This is driving me nuts as I know it is something easy, but I can't seem to find the solution. Arrgh! I just need to add a find command in to my script so it removes older files before running a new backup. I'd rather control this through variables instead of typing out the exact command. The command does work in the script if I type it out in there instead of using variables.

FINDOPTS="-type f -mtime +3 -exec rm -rf {} \;"
echo $find $BUILD $FINDOPTS
## remove the 2 week old backup
echo "Removing old backups... "

If I just echo the $FIND $BUILD $FINDOPTS command it shows just like the command does if I type it out. Only difference is it will actually run when I type it.

Typing out /usr/bin/find ~/ -type f -mtime +3 -exec rm -rf {} \; works just fine.

The error that I get is:

/usr/bin/find: missing argument to `-exec'

Can anyone help explain why this is? Thank you!


Notwithstanding better overall solutions, here's the reason why it failed in this script:

FINDOPTS="-type f -mtime +3 -exec rm -rf {} \;"

The parameter find is waiting for is the character ;. Since ; is (not really by accident) also the shell's end of command delimiter, it has to be escaped in a shell command, hence usually typed \;. If now you put this character in a variable, it won't ever be evaluated by the shell as a delimiter. Thus it musn't be escaped.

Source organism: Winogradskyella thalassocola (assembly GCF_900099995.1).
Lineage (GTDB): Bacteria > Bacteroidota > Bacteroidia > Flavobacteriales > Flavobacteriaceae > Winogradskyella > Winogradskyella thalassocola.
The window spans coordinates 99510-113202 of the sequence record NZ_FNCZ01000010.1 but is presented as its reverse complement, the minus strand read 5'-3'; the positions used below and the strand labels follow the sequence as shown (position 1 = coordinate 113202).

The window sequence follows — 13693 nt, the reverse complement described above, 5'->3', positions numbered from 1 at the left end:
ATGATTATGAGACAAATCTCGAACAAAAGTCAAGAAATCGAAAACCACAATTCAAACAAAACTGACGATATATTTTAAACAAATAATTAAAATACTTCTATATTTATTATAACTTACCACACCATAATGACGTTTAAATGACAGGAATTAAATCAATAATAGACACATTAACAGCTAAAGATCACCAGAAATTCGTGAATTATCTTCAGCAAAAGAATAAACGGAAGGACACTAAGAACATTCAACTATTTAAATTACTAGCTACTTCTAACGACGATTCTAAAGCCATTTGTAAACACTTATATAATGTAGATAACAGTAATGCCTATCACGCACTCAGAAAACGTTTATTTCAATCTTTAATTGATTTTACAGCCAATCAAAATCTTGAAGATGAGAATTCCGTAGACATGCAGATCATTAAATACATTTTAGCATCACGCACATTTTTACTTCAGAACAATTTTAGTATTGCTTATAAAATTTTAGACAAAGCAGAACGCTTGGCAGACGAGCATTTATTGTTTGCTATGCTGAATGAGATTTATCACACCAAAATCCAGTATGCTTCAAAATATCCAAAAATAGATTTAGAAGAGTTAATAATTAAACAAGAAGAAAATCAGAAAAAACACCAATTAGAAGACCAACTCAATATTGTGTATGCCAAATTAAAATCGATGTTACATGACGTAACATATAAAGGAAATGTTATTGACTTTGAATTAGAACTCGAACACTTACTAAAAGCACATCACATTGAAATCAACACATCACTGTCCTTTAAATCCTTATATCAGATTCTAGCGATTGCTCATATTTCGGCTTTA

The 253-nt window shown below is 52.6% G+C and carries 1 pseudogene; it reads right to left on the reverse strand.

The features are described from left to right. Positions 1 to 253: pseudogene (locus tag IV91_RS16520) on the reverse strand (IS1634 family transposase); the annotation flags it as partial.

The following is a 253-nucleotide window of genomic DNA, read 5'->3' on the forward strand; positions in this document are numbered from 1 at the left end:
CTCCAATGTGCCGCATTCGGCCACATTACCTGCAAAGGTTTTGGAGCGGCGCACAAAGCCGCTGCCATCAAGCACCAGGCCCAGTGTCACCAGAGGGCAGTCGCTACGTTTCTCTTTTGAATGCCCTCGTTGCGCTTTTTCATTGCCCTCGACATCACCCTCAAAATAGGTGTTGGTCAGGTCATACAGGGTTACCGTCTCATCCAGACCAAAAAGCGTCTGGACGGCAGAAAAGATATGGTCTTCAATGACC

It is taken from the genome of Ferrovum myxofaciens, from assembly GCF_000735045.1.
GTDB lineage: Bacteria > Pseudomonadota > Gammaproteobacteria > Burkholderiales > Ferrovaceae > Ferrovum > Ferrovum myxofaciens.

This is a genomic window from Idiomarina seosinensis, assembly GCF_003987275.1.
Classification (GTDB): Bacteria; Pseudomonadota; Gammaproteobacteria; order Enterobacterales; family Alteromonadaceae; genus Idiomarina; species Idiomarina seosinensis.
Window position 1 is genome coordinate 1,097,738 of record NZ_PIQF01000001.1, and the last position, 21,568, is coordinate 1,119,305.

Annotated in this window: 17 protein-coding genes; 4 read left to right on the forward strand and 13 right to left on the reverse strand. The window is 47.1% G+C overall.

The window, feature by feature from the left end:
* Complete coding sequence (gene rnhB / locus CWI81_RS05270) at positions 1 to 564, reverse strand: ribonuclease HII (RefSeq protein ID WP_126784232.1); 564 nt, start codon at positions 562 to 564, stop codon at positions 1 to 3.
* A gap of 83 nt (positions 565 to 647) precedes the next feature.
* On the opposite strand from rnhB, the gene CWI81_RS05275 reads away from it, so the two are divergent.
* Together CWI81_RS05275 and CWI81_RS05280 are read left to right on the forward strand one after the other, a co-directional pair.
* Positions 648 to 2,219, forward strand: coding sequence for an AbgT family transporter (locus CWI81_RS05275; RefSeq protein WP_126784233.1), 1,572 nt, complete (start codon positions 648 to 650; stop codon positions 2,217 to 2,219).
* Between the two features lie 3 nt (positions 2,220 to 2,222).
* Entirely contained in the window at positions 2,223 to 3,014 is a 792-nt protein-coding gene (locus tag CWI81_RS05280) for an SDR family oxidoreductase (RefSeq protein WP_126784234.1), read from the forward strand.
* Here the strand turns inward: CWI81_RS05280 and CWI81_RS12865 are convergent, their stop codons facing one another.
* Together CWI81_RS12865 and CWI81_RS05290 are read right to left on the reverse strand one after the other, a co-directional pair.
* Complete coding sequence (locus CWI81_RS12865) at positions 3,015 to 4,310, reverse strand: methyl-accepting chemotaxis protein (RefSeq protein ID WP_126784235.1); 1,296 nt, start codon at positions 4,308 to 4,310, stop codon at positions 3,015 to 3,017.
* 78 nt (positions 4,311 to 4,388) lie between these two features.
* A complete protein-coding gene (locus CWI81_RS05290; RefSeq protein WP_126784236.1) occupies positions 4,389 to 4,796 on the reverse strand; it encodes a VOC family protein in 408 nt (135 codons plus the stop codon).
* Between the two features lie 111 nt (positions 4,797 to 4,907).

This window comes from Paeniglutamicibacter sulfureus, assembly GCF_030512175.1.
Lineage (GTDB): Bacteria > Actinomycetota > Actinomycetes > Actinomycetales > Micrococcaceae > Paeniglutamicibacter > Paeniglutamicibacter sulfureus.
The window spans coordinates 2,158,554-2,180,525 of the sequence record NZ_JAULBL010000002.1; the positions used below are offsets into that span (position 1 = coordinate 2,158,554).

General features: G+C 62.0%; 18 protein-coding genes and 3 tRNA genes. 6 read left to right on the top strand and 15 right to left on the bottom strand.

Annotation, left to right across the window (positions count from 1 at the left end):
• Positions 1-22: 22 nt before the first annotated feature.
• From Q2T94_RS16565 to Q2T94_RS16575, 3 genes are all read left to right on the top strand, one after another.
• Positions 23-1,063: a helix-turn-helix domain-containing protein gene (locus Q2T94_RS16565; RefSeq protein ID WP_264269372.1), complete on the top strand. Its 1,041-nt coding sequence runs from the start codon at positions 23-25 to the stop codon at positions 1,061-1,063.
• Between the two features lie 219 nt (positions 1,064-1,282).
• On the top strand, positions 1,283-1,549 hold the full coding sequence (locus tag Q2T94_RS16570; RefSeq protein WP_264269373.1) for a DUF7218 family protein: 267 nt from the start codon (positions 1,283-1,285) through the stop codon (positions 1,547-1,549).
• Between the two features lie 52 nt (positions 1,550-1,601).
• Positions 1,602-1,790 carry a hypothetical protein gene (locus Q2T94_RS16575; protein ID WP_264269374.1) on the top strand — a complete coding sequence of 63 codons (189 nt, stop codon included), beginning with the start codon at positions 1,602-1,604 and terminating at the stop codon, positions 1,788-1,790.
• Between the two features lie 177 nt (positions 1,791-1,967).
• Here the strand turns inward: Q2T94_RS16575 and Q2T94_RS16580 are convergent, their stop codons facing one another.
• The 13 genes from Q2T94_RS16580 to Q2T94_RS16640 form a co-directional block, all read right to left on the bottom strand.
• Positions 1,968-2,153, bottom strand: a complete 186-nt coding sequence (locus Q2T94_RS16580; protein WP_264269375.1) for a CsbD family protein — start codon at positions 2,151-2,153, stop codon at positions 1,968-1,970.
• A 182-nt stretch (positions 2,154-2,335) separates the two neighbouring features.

Reproducing the error without variable:

$ find /etc -exec ls "\;"
find: missing argument to `-exec'

So just replace the string with:

FINDOPTS="-type f -mtime +3 -exec rm -rf {} ;"
  • Thank you. That solved my issue and you explained it nicely so that I understand exactly what is happening here. Really great answer, for me, at least. – saleetzo Mar 27 '18 at 21:26

Rather than find [...] -exec rm, I suggest using the built-in functionality:

find [...] -delete

From the manual:

         Delete found files and/or directories.  Always returns true.  This executes 
         from the current working directory as find recurses down the tree.  It will 
         not attempt to delete a filename with a ``/'' character in its pathname 
         relative to ``.'' for security reasons.  Depth-first traversal processing 
         is implied by this option.  Following symlinks is incompatible with this 

(as an aside, you do realize that the command in your question will delete any files older than three days since their last modification, yes?)

  • Nice -- I never used -delete whenever using find commands for some reason. Always -exec or some xargs. I'll consider it for the future. Yeah, I just put a quick and dirty version in the example to find out where the issue was. The real command has some more specification in it and its not in the actual ~/ folder. Thanks tho! – saleetzo Mar 27 '18 at 20:03

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